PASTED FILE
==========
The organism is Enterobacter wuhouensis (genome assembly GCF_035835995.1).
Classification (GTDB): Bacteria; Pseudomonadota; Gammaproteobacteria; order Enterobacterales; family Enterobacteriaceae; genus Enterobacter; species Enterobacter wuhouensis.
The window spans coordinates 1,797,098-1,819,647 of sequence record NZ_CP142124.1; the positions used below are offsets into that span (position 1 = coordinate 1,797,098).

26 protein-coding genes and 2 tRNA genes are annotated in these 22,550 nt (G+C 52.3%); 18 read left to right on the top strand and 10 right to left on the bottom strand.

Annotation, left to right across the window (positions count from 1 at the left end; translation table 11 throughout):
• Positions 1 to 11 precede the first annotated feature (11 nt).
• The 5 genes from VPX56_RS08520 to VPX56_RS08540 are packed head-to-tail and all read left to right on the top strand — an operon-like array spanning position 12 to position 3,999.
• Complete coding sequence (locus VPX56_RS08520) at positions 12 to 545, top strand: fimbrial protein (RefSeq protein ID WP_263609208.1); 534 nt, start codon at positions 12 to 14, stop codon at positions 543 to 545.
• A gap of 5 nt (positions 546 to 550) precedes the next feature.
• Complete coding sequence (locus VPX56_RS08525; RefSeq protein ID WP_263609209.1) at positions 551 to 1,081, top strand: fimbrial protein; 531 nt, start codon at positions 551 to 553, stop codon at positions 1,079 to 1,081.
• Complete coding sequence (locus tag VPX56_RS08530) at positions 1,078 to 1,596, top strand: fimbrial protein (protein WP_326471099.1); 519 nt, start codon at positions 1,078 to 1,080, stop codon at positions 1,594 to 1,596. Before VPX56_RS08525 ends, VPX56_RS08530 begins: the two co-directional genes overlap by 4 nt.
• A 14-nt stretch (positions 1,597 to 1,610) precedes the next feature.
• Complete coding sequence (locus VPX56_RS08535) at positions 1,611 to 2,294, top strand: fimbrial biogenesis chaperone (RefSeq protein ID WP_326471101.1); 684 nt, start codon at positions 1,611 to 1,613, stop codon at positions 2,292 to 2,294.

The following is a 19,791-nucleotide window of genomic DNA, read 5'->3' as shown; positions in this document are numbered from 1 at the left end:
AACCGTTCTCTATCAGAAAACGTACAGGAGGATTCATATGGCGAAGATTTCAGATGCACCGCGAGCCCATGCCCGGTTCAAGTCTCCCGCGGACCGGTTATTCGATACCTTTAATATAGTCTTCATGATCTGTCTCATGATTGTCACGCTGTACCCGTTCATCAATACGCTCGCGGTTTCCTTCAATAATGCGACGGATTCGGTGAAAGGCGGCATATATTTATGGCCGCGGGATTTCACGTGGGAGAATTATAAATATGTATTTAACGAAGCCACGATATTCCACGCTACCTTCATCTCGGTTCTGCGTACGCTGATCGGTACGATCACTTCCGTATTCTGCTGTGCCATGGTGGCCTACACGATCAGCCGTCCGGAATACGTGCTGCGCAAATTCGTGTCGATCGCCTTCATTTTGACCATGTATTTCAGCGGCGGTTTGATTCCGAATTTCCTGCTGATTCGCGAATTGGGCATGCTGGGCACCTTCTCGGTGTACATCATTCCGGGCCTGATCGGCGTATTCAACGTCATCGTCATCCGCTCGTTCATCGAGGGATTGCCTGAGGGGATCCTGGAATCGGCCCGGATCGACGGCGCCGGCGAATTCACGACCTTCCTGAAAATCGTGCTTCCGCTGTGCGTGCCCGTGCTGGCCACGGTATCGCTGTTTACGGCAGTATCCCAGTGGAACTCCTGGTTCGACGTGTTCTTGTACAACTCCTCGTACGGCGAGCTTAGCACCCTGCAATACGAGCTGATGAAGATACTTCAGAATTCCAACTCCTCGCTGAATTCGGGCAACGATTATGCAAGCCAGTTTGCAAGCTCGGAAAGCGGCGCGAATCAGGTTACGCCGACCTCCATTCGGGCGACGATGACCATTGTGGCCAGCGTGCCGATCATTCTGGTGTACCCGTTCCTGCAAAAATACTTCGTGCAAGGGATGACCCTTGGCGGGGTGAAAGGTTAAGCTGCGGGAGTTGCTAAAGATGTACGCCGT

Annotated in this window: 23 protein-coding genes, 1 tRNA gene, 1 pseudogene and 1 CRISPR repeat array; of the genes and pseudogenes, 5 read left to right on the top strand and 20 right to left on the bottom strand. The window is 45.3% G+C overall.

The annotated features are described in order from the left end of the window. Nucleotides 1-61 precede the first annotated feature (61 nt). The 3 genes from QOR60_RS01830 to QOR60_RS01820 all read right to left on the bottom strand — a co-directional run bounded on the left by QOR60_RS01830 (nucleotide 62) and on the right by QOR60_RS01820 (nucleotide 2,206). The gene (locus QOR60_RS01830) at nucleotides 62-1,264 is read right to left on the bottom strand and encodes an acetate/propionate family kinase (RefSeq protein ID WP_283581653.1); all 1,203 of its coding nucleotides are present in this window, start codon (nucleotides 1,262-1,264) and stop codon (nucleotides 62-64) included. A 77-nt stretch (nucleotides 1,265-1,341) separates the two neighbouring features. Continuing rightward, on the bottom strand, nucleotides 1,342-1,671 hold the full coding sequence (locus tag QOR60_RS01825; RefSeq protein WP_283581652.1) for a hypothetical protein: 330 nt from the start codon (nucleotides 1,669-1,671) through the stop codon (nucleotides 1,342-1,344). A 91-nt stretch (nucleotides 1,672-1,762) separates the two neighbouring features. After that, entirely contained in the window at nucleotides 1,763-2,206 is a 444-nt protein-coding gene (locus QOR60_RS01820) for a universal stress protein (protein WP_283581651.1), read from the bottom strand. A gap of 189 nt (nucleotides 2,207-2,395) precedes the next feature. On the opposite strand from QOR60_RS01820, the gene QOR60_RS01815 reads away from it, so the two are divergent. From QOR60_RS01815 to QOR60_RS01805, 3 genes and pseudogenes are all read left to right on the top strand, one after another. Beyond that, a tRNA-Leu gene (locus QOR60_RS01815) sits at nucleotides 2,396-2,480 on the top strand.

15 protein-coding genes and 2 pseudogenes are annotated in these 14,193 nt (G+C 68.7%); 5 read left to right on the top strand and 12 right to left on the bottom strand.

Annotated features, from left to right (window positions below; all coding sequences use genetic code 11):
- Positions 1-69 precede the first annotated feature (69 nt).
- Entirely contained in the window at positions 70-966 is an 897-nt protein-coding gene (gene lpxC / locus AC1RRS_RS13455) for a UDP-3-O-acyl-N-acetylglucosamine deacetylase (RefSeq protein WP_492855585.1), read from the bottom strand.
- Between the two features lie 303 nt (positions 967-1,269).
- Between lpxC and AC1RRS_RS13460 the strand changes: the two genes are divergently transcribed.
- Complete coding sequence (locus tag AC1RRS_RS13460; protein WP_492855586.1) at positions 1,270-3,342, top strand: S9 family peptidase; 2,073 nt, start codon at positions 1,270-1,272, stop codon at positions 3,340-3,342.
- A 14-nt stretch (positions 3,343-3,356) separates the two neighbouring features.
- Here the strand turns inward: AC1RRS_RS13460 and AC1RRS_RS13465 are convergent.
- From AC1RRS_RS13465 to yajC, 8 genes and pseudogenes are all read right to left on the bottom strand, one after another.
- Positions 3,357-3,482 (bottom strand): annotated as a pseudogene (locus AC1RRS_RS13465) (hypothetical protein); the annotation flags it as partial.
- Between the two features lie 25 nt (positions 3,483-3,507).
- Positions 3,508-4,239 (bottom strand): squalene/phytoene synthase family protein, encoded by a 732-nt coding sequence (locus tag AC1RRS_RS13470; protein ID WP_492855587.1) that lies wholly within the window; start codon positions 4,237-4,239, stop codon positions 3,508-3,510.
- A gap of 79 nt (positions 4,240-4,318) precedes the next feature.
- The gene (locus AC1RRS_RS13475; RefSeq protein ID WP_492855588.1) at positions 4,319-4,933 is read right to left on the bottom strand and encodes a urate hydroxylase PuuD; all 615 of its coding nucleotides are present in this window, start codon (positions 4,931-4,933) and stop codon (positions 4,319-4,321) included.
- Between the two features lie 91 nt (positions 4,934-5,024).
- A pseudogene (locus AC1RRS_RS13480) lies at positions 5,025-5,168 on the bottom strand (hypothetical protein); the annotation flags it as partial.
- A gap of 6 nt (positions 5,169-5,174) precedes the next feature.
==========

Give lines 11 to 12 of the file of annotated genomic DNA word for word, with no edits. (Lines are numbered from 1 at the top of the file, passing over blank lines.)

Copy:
• Complete coding sequence (locus tag VPX56_RS08530) at positions 1,078 to 1,596, top strand: fimbrial protein (protein WP_326471099.1); 519 nt, start codon at positions 1,078 to 1,080, stop codon at positions 1,594 to 1,596. Before VPX56_RS08525 ends, VPX56_RS08530 begins: the two co-directional genes overlap by 4 nt.
• A 14-nt stretch (positions 1,597 to 1,610) precedes the next feature.